Now, that once-raw kid with the daddy-long-legs-spider body is one of the best shotblockers in the country, a 6-foot-11, game-changing force who can hold his own inside now that he's up to 235 pounds.
Dieng has been such a bright light for Pitino, he asked Kim Bohuny, who oversees the NBA's Basketball without Borders program, if she could find more players like him.
"I said Kim, can you get me anymore Africans? Tell me where they are, I'll go over there. I don't care Congo, Senegal, wherever it is, I'll go,'' Pitino said. "I love Gorgui so much because we're not a humble society, athletes today. The Africans are so humble and so hungry. It's just so much fun coaching him because it's a throwback.''
And his forte is throwing back shots.
Blessed with an uncanny knack for knowing when to go after shots and a 7-foot-4 wingspan, Dieng was eighth in the nation with 3.24 blocked shots per game during the regular season. He went on a swatting spree in the Big East tournament, blocking 13 shots as the Cardinals won four games in four days to take the conference title, and had five blocks in wins over Davidson and New Mexico to open the NCAA tournament.
Dieng was the difference in Thursday night's West Regional semifinal win over top-seeded Michigan State, tying a school tournament record with seven blocked shots while grabbing nine rebounds, scoring five points and nabbing three steals. He even dropped in a 3-pointer, the first of his career.
"Obviously, Dieng in the back is tremendous,'' Florida coach Billy Donovan said. "Probably the only guy that we've played against that's been like that has been (Kentucky's) Anthony Davis, who is an incredible shot blocker. You have a great anchor in the back of their defense, which is great.''
Florida and Louisville are loaded with talented players and play a frenetic pace with lots of 3-pointers.
Which one heads to the Final Four in New Orleans could depend on Dieng.
When the sophomore shot-blocker stays out of foul trouble, the Cardinals have usually won. When he picks up a couple of early fouls and has to sit or adjust the way he plays, it throws a wrench into the way Louisville runs its matchup zone.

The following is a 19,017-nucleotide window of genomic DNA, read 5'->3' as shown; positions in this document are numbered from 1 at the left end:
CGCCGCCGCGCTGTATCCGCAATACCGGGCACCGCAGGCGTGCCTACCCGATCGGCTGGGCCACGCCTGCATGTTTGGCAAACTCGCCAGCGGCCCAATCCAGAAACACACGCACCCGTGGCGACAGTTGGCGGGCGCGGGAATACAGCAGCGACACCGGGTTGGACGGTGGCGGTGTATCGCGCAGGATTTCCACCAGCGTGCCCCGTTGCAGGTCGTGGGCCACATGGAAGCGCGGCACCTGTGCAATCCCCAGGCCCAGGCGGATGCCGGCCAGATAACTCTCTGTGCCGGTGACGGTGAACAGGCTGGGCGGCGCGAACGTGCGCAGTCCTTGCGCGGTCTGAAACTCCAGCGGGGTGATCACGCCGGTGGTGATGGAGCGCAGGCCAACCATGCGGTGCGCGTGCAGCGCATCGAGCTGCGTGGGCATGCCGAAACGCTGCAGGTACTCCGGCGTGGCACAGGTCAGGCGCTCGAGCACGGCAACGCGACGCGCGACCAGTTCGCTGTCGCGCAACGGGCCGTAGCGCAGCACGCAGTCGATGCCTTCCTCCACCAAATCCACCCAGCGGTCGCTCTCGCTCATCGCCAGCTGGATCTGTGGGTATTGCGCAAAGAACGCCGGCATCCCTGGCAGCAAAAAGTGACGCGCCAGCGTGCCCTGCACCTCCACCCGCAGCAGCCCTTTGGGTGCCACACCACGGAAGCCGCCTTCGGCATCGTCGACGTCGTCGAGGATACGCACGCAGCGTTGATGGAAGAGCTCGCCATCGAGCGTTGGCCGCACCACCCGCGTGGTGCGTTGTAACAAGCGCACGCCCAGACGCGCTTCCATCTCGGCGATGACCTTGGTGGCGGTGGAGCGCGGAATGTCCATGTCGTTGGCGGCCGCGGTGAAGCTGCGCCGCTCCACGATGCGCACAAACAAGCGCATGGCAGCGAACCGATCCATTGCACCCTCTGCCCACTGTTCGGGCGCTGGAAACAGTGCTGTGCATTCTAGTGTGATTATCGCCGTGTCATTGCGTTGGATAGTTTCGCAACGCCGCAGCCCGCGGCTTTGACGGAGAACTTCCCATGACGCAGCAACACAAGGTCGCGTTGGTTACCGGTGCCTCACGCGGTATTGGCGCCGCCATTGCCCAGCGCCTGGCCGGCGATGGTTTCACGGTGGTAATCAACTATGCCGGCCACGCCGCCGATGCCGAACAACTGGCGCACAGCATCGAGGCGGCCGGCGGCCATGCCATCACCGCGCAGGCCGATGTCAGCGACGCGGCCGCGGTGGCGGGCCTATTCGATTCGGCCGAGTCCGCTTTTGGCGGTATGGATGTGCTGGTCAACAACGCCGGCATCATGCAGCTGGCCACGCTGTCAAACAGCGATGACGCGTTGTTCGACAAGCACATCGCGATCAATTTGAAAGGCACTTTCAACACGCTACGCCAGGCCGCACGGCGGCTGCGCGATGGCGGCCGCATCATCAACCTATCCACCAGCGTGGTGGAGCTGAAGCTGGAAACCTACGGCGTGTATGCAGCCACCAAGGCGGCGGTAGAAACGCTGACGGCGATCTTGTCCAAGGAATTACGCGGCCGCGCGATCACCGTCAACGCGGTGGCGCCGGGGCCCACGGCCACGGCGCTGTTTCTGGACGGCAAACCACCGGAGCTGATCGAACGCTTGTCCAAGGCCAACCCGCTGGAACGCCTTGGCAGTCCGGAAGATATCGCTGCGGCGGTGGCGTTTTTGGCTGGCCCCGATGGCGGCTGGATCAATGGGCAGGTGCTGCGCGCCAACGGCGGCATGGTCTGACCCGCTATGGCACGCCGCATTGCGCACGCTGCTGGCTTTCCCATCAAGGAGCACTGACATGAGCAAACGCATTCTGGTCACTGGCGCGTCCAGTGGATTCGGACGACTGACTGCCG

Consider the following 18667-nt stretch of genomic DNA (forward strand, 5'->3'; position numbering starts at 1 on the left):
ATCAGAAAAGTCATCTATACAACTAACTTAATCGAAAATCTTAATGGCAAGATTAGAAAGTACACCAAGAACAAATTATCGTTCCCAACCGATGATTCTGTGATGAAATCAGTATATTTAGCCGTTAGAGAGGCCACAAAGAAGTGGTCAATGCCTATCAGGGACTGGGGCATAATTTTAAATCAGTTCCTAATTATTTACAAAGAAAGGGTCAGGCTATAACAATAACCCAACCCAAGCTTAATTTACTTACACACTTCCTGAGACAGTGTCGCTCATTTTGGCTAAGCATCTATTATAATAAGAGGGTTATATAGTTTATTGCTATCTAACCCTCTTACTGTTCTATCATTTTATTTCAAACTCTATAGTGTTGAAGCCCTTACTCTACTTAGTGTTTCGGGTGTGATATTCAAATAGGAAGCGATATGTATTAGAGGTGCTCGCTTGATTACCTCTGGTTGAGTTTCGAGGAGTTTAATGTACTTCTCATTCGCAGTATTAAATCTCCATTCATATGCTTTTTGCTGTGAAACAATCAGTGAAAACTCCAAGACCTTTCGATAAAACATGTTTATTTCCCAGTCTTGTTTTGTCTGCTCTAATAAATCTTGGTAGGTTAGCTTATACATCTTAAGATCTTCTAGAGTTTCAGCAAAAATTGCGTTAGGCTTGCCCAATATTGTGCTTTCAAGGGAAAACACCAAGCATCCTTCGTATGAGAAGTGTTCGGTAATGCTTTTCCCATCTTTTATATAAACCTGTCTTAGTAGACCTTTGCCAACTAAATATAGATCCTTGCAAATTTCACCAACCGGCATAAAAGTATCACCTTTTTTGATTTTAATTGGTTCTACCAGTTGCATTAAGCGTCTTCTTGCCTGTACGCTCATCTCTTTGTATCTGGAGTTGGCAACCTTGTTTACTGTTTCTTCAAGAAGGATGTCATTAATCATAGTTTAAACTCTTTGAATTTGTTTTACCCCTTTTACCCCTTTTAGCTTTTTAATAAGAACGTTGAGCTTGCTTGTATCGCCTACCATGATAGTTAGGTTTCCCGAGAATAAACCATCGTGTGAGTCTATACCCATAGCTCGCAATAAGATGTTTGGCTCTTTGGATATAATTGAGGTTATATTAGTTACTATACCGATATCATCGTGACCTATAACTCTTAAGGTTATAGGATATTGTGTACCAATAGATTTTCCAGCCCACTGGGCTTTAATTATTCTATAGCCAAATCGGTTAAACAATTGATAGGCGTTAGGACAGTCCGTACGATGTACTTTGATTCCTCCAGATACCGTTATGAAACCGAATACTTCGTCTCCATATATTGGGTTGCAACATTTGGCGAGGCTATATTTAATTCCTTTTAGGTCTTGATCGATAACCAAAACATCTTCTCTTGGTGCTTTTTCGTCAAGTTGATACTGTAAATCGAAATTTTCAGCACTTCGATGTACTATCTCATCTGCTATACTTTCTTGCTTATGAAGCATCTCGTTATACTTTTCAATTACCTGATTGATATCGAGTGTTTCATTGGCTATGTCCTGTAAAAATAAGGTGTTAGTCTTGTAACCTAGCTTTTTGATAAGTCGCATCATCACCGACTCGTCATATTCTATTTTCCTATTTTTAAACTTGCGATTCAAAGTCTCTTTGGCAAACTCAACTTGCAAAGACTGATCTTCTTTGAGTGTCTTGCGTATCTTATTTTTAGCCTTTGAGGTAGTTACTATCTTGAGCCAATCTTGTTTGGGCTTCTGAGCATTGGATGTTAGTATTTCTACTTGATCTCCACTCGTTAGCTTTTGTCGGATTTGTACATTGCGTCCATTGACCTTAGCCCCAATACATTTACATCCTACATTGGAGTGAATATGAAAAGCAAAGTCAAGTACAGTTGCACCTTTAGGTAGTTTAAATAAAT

One of Pitino's top priorities against rugged Michigan State was to protect Dieng from picking up fouls and the Cardinals were able to check that off his list. Dieng played all 40 minutes in the game and had some of the biggest plays down the stretch by swatting back the Spartans' comeback attempts.
The Cardinals will likely need another performance like that for Pitino to have a shot at beating his protege, Donovan.
And, unlike last year when he had very little idea of what the NCAA tournament was about, much less understand things like Sweet 16 and Elite Eight, he's caught up in the madness of March and ready to do the single thing he cares about when it comes to basketball: win.
"Last year, I had no idea - I didn't know a lot of things about this tournament,'' Dieng said. "Now, I know it's fun and I understand there's six games to get to the national championship and if you don't win, you go home. That's the most important thing is to understand that.''
Dieng's understanding of that and so much more has made a huge difference for Pitino and the Cardinals. Not bad for a skinny kid who was nowhere on his coach's radar less than three years ago.